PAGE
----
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The Trinity Voice

The student news site of Trinity Preparatory School

The Trinity Voice

The student news site of Trinity Preparatory School

The Trinity Voice

Football in the Fall

World Cup fever continues to spread through Trinity as exams approach.
Lucy Chong
Students watch the Brazil v. Croatia game in the quad during lunch.

     The atmosphere was hopeful as students flooded into the grille to watch the USA v. Iran game. The United States National Mens Team, USMNT, had taken an early lead, and if they could hold on, they’d make it to the knockouts for the first time since 2002. Students watched anxiously as the USA inched closer and closer to the goal. Suddenly, the room erupted into celebration as 22-year-old forward, Timothy Weah kicked the ball straight into the back of the net. 

     The goal was later discounted when the replays showed Weah’s knee and upper body to be offsides. However, despite this obstacle the USA still pulled through, ending the game in a 1-0 win. 

     As World Cup season rises to its peaks, experts predict over 5 billion viewers to be tuning in worldwide. A large percentage of which will be kids. 

     For the first time in its history, the World Cup is being held in the Fall as opposed to the Summer, posing a new problem for younger viewers: school. However, most teachers, being fans themselves, have been really supportive when it comes to allowing their students to watch games during lessons. 

     History teacher Quinn Mckenzie ended up making a deal with his students, allowing them to stream the match, as long as they continued taking notes and paying attention to the lecture. 

     “I know you’re streaming the match,” Mckenzie said. “So I need to have a paper in front of you that you [are] visibly taking notes on.”

     World Cup fever has spread like a wildfire across Trinity as more and more students continue to stream in class and throughout the school day.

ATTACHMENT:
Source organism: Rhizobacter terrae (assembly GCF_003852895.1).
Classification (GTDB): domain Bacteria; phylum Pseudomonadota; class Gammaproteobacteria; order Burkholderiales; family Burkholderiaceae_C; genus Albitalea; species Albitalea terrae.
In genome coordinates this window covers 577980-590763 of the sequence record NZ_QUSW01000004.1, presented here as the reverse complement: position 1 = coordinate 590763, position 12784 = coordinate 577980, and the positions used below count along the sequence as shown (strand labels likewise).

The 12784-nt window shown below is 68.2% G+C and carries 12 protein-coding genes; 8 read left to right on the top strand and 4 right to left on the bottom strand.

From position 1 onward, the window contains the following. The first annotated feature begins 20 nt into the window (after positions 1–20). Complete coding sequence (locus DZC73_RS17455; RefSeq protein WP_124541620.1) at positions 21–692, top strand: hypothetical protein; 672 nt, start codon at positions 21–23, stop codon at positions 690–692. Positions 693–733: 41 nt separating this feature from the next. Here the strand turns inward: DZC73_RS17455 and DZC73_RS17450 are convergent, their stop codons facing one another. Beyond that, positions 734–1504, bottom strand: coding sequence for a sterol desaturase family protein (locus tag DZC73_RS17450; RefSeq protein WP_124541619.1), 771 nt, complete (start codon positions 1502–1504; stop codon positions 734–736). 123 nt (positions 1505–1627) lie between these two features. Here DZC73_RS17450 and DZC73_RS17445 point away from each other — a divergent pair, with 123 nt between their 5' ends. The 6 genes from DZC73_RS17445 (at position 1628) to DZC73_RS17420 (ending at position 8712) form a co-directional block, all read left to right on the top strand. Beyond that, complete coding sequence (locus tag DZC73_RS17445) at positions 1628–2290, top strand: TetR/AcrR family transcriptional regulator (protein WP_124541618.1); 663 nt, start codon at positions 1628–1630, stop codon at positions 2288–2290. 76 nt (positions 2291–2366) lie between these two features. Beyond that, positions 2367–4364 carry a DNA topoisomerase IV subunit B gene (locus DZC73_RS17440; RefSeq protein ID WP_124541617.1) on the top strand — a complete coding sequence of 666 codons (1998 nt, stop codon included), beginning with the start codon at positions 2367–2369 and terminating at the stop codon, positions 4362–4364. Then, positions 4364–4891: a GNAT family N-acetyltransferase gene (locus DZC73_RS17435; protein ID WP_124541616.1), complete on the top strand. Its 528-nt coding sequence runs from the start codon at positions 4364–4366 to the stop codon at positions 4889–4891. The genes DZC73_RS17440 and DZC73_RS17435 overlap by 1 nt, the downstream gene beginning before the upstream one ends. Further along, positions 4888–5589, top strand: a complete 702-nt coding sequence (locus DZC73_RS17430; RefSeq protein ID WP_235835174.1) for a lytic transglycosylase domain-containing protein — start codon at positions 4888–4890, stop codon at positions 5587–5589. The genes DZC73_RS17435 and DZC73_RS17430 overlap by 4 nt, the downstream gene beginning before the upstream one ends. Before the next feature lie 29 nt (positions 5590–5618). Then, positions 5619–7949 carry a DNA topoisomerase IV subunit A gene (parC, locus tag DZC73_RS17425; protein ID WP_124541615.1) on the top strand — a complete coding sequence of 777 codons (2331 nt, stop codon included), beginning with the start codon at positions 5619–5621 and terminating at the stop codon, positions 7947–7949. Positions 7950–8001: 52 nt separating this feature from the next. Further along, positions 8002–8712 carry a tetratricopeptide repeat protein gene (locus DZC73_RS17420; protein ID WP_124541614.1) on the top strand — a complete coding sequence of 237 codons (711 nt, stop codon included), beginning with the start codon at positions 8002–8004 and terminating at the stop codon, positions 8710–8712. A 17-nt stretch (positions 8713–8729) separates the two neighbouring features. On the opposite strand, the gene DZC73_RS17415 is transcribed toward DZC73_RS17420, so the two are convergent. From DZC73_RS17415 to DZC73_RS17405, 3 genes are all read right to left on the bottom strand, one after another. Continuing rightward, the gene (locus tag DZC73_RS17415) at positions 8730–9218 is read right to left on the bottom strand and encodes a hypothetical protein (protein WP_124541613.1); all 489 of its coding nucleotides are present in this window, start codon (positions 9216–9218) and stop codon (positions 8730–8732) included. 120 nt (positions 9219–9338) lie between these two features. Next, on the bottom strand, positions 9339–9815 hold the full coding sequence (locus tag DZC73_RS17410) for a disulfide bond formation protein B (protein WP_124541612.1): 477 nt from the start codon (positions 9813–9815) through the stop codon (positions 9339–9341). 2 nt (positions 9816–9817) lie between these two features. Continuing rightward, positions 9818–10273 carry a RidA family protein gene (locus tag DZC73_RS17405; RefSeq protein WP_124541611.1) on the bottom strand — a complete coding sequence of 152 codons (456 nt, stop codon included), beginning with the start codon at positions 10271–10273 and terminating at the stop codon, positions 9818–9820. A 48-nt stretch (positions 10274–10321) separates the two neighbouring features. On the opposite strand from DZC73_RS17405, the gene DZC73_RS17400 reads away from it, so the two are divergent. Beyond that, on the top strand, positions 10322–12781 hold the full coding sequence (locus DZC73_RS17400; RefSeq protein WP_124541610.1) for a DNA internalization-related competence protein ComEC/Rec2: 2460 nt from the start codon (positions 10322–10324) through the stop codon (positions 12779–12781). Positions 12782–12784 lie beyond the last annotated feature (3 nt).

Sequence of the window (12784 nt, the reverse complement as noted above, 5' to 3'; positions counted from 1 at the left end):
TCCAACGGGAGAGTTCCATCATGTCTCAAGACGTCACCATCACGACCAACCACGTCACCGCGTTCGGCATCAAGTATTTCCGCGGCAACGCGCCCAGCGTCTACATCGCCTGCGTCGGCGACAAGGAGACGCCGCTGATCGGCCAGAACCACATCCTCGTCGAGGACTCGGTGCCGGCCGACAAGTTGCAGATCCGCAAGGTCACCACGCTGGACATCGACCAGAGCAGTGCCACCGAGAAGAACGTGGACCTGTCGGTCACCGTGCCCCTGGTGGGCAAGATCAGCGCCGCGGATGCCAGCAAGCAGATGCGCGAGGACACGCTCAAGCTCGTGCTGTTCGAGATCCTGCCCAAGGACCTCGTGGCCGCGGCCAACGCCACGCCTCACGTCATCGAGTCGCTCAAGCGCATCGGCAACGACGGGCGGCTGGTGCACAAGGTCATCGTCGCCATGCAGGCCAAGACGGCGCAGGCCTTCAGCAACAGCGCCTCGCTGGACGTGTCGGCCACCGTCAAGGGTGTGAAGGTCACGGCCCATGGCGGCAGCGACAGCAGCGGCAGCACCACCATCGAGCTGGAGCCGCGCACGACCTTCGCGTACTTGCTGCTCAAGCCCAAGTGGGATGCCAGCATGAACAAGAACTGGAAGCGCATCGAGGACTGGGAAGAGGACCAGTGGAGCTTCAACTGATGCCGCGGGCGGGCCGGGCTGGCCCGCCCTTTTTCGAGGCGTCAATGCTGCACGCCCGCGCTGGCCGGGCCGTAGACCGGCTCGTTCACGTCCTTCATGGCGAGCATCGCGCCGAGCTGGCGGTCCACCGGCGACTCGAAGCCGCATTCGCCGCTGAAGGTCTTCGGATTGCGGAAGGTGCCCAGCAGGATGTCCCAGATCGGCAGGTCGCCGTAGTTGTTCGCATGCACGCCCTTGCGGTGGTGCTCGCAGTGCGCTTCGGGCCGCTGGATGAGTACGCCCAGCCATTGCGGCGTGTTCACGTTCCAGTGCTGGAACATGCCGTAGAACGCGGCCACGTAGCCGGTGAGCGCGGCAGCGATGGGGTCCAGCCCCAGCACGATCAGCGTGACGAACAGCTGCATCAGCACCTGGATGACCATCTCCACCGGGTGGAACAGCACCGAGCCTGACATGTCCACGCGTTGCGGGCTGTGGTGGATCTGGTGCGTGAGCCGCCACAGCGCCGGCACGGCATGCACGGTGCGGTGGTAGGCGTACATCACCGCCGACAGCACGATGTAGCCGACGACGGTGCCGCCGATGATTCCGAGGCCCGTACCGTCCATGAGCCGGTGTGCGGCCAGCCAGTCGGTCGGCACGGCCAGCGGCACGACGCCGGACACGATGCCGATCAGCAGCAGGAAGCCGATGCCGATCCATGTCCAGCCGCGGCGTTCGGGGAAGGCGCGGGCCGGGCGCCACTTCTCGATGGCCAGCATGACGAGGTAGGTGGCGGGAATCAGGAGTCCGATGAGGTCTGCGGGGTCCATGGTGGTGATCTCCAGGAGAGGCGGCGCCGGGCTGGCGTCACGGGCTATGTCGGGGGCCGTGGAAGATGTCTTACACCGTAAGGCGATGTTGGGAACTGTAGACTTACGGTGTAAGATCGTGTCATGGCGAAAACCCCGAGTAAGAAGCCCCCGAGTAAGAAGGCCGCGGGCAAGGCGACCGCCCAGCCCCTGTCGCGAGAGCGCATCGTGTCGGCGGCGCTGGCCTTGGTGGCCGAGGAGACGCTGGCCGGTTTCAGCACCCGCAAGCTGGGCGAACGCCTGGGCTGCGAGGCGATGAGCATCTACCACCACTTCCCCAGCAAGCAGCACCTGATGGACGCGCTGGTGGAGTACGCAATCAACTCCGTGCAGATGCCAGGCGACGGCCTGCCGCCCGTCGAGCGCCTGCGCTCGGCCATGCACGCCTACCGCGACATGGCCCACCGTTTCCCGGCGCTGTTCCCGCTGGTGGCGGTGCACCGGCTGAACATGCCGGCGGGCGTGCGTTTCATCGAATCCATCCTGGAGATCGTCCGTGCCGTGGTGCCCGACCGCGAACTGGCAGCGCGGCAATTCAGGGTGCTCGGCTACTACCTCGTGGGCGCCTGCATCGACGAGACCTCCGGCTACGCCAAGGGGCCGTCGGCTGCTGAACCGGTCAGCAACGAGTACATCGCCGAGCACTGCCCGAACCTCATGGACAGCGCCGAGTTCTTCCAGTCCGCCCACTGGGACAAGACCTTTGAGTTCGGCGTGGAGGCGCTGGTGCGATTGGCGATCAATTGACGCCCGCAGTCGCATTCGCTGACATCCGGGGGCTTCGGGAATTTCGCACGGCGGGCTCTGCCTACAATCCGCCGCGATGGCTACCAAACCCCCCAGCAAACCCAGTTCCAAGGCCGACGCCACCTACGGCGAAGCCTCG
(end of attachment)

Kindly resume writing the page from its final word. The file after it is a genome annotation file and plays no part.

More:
“There’s so many students, that I’ve never seen that have any interest in soccer, that I’ve never even talked [to] about sports in class…who have been like, we need to have the game on,” said Mckenzie. “And I’m like, since when have you cared?”

     The unexpected positive that has emerged from having the World Cup during the school year is this sort of communal aspect that comes with watching. 

     “In the past, you only have your, friend group.. or your family…watching the game,” freshman Zevy Naft. “So when I went to school, I didn’t realize how many people watched the World Cup.”

     The excitement of having the World Cup during school has grown the fan base across campus, sucking in students who may have not been as interested in past seasons. 

     “There’s a more communal aspect to it because the match is happening while people are at school,” Mckenzie said. “Some of these people…I doubt that they would be as interested in the World Cup if they didn’t see people in class, in study hall, in middle block at lunch watching matches.”

     For many fans, exam week will be tough, with most of the major knockout matches happening simultaneously. But, students should finish up just in time to watch the World Cup finals on December 18, stress-free. 

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About the Contributor
Lucy Chong
Lucy Chong, Layout Editor
Lucy Chong is a sophomore entering her second year on staff as a layout editor. In her free time, Lucy enjoys debating on the forensics team, binging novels and eating sushi. You can contact her at [email protected].

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